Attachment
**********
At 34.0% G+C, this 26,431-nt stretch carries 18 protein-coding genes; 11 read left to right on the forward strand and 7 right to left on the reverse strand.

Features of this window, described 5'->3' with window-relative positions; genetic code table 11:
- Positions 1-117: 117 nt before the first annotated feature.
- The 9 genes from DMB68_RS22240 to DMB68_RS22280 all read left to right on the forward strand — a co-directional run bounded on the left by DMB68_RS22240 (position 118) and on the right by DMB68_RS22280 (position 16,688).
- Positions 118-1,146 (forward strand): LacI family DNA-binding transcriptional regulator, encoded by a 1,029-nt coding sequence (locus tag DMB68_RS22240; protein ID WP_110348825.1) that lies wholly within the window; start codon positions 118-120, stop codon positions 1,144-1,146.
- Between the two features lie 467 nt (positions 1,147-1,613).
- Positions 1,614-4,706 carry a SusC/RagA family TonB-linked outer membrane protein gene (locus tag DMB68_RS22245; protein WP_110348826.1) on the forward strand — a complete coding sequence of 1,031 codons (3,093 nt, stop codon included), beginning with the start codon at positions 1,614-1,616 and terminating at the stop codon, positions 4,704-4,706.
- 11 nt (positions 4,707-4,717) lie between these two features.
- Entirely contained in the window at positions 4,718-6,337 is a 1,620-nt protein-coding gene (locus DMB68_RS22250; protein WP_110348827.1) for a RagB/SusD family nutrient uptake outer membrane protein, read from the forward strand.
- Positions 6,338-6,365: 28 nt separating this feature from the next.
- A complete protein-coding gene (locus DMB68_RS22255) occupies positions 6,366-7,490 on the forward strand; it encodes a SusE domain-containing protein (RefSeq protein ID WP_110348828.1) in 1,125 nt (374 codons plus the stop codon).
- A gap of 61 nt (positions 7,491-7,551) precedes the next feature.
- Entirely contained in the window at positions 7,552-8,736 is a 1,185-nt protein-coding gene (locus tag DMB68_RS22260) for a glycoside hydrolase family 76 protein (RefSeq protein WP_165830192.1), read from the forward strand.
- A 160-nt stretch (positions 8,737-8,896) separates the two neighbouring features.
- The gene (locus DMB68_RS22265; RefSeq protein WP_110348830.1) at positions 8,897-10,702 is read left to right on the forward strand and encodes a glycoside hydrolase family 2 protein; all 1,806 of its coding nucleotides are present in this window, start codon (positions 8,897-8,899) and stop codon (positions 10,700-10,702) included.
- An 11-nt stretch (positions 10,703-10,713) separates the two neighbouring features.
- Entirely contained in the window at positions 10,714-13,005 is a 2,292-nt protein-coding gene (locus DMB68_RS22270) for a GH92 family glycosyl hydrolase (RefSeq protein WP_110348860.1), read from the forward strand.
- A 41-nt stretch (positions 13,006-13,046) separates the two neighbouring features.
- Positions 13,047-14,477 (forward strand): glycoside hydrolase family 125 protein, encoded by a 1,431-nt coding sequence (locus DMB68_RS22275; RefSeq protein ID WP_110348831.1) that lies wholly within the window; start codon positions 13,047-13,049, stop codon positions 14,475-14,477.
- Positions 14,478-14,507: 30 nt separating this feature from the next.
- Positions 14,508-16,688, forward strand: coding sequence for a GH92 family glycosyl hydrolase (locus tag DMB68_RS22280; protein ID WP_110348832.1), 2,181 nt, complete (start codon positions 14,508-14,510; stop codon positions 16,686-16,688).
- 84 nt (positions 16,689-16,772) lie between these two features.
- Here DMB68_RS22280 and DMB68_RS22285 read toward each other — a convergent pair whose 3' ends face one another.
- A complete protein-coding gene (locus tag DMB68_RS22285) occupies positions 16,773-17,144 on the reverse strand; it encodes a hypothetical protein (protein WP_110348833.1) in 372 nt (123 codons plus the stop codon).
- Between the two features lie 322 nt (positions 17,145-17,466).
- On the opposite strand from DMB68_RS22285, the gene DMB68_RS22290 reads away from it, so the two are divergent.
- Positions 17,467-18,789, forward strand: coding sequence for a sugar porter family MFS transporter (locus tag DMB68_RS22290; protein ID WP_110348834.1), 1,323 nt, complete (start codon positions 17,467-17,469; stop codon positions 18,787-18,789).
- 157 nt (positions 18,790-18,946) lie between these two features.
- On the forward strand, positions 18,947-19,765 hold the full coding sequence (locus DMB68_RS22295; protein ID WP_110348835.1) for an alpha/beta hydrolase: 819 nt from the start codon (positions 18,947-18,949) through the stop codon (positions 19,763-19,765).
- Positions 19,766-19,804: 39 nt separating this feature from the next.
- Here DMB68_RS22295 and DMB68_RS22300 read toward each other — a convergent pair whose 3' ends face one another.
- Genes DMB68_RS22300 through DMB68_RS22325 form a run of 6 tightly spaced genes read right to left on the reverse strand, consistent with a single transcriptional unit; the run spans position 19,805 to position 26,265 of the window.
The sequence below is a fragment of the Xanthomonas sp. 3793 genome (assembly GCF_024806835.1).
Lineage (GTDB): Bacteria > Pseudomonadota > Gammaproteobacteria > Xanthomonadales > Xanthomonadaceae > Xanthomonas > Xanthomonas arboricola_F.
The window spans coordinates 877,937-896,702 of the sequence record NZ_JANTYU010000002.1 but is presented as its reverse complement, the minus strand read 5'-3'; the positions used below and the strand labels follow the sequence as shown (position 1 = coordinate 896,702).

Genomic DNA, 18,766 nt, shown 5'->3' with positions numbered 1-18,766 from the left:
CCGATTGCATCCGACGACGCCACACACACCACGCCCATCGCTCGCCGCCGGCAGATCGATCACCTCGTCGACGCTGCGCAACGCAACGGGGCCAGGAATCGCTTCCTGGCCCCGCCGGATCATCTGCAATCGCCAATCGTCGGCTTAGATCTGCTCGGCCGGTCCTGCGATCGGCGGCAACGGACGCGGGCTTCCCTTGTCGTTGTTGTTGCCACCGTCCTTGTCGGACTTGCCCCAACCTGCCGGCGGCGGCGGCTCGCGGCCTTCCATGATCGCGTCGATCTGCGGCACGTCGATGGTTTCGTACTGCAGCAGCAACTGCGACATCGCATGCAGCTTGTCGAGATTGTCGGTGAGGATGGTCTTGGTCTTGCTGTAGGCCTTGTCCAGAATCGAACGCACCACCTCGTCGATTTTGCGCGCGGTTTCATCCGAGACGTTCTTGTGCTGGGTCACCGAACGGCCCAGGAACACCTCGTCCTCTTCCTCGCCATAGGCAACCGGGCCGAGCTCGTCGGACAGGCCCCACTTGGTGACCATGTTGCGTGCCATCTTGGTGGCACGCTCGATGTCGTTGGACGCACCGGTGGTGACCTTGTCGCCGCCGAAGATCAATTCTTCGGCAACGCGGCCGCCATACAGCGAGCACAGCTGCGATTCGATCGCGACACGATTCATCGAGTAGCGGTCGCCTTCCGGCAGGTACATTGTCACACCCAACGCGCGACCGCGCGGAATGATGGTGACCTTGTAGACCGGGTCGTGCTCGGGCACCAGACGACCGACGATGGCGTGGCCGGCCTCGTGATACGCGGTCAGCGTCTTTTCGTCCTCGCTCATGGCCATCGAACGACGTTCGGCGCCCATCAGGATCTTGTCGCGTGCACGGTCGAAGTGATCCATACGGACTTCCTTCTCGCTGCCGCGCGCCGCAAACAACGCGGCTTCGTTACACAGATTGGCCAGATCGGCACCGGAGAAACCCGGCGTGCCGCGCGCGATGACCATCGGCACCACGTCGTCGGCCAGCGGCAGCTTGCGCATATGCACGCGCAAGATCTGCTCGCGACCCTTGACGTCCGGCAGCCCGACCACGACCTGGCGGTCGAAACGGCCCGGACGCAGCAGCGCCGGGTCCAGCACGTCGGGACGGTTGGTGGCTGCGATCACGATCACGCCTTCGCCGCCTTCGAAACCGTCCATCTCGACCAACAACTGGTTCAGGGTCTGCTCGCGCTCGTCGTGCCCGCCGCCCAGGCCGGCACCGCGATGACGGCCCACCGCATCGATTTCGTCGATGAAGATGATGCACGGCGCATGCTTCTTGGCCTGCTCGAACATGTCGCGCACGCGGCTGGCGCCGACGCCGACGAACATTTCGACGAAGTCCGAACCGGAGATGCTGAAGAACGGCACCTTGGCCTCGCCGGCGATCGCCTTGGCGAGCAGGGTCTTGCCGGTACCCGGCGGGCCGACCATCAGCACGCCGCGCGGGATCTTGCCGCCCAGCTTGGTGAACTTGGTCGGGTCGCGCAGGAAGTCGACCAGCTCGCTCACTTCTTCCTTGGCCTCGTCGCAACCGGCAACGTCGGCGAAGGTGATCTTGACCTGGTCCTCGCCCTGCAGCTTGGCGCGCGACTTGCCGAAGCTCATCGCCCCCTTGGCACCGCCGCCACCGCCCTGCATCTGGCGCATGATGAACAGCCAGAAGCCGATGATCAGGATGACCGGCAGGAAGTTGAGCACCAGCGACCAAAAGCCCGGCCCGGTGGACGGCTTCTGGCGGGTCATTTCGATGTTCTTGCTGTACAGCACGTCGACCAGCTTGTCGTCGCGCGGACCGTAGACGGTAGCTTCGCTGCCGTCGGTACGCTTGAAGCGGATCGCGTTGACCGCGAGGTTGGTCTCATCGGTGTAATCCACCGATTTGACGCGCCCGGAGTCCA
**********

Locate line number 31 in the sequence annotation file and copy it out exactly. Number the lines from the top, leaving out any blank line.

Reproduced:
- Here DMB68_RS22295 and DMB68_RS22300 read toward each other — a convergent pair whose 3' ends face one another.